Stateside Book Review: Undivided Rights
Book Review - Undivided Rights
J Silliman, MG Fried, L Ross, EG Gutierrez
South End Press, 2004
Of all the TV news clips over the past three days regarding the thirty-second anniversary of the US Supreme Court's opinion in Roe v. Wade, only one stood out. It was of Kamala Harris, San Francisco's district attorney, addressing a crowd of pro-choice marchers who were about to set off to line the sidewalks along the route of a pro-life march in the city on Saturday.
Harris spoke about an issue that goes beyond the pro-choice/pro-life argument and far beyond the facile debate about whether abortion is a right or a wrong. That issue is reproductive justice, and at the heart of it is a challenge to the very notion of what abortion politics are about.
If you're up to the challenge, then an excellent place to start exploring it is Undivided Rights: Women of Color Organize for Reproductive Justice. The four authors are all "engaged with and committed to the work women of color have been doing to realize reproductive rights" and each has brought her own perspective to the work.
The book's structure is based on four ethnic groupings, and it looks at the history of two organizations within each of those communities--one national, the other grassroots-oriented. The communities are African American, Native American/Indigenous, Asian and Pacific Islander, and Latina. Through interviews and research, the authors build a picture of how each of the organizations evolved.
That evolution is examined in the context of social movements and public policy. For example, involuntary sterilization and the use of poor women for medical research without getting their informed consent point to how inseparable reproductive rights are from human rights and from social and economic justice.
People who are uncomfortable with the notion of white supremacy as it is perceived by those who identify as non-white will probably feel uncomfortable reading Undivided Rights. But far from being negative, the book is overwhelmingly positive about the efforts being made within the different communities of color to address the institutional, systemic, and cultural biases that disempower women. And all of us can learn from those efforts.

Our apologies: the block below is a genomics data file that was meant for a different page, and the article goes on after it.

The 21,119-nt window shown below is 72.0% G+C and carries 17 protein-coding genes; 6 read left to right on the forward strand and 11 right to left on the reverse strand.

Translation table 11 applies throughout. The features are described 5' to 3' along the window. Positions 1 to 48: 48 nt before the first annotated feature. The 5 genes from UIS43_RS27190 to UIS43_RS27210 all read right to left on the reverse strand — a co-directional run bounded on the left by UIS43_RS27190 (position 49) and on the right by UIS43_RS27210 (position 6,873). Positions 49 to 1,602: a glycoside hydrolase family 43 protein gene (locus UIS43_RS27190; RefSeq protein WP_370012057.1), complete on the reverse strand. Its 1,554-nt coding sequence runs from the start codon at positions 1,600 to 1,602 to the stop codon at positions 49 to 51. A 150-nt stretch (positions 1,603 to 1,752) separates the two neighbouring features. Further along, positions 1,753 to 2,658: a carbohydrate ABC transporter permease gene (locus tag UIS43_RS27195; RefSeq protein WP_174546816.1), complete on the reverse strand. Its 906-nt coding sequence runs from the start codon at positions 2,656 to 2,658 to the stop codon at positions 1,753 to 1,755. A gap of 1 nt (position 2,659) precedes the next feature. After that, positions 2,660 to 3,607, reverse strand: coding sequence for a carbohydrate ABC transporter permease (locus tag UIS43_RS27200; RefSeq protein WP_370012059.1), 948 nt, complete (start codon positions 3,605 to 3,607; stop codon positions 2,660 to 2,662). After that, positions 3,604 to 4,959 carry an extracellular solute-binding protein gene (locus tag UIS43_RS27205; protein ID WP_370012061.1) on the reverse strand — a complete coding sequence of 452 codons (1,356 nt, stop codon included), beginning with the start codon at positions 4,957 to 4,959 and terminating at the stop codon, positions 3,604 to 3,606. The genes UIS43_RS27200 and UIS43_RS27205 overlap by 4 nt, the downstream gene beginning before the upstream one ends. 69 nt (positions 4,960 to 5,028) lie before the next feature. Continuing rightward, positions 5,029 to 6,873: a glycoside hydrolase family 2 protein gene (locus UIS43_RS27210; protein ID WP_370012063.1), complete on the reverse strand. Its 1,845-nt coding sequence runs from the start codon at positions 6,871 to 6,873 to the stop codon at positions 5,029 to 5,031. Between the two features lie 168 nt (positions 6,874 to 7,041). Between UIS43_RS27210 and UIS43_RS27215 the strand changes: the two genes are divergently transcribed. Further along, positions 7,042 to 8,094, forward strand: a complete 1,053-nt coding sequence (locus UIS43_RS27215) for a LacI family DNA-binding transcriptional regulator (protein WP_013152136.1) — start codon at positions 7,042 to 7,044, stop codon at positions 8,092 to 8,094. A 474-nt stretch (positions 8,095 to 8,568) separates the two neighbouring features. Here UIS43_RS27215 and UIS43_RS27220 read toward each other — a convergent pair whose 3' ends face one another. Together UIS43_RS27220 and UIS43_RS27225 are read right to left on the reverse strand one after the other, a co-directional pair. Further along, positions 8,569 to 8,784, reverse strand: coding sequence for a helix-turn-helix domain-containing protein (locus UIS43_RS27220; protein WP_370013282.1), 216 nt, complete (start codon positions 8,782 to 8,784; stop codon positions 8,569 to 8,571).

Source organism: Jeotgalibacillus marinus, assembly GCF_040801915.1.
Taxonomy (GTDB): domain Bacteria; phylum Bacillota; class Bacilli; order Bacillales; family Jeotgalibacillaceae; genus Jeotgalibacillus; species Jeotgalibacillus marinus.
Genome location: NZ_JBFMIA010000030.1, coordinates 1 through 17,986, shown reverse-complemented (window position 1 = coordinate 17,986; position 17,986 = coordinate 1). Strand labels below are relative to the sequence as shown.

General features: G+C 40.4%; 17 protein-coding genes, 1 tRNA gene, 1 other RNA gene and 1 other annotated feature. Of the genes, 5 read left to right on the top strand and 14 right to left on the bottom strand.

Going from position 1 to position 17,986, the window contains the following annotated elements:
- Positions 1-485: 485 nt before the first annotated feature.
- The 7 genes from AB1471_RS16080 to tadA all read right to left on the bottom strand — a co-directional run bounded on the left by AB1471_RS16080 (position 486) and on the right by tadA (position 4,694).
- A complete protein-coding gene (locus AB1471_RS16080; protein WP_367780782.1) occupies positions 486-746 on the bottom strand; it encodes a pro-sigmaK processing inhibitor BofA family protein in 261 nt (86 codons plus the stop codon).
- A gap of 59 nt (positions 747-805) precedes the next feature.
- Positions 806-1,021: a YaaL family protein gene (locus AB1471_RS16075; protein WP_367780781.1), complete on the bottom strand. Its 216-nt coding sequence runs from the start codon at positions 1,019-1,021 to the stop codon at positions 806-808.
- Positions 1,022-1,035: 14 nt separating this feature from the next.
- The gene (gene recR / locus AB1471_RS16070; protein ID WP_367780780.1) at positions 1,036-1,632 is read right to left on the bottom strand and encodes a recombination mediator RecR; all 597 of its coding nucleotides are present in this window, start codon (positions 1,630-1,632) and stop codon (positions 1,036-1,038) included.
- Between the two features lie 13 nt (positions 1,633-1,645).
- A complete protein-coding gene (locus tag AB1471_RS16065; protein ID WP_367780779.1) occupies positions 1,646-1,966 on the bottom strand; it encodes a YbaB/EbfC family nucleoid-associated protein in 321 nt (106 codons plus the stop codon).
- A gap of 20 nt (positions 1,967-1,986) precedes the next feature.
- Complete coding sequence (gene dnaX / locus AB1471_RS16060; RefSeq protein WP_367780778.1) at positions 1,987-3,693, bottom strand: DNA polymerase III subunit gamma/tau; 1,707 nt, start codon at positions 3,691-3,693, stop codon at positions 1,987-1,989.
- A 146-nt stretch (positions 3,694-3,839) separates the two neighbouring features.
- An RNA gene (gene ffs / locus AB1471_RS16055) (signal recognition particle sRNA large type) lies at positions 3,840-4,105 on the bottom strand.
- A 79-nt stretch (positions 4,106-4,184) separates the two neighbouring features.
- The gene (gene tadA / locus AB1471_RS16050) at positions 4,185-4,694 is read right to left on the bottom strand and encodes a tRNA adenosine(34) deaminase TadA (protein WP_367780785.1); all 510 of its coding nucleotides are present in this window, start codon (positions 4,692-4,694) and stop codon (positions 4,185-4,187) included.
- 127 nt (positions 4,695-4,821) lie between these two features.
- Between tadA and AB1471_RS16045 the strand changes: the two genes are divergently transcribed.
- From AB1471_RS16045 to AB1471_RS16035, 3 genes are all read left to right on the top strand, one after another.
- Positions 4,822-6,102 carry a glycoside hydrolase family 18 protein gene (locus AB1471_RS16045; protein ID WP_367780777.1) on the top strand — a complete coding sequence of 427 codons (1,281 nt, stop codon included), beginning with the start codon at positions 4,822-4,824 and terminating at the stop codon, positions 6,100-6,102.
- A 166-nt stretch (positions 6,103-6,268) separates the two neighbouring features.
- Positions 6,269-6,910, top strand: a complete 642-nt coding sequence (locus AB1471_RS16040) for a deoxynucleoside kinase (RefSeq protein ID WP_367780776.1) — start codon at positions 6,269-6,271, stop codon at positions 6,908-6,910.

Urging activists not to let abortion politics eclipse issues such as access to health care or racial disparities in health care delivery, the authors assert that appeasing conservative forces accomplishes nothing. "Only comprehensive, inclusive, and action-oriented agendas will redirect the reproductive and sexual rights movement in a way that is relevant and compelling to the diversity of women who constitute America today."
That message is particularly relevant in the current climate of appeasement that is influencing the election of a new leader for the Democratic National Committee and has President Bush telling Monday's March for Life that their movement, which is "based on a sacred promise enshrined in our founding document...will not fail."
[South End Press is a nonprofit, collectively run book publisher that strives "to provide a forum for a wide variety of democratic social movements, and provide an alternative to the products of corporate publishing." Find out more about them at http://www.southendpress.org]
[For some archival (2003) background on Kamala Harris--who may well be the Attorney General of the United States some day--see http://www.namasthenri.com/nrioftheweek/kamala.htm]
[President Bush's phone speech to the March for Life: http://www.whitehouse.gov/news/releases/2005/01/20050124-7.html]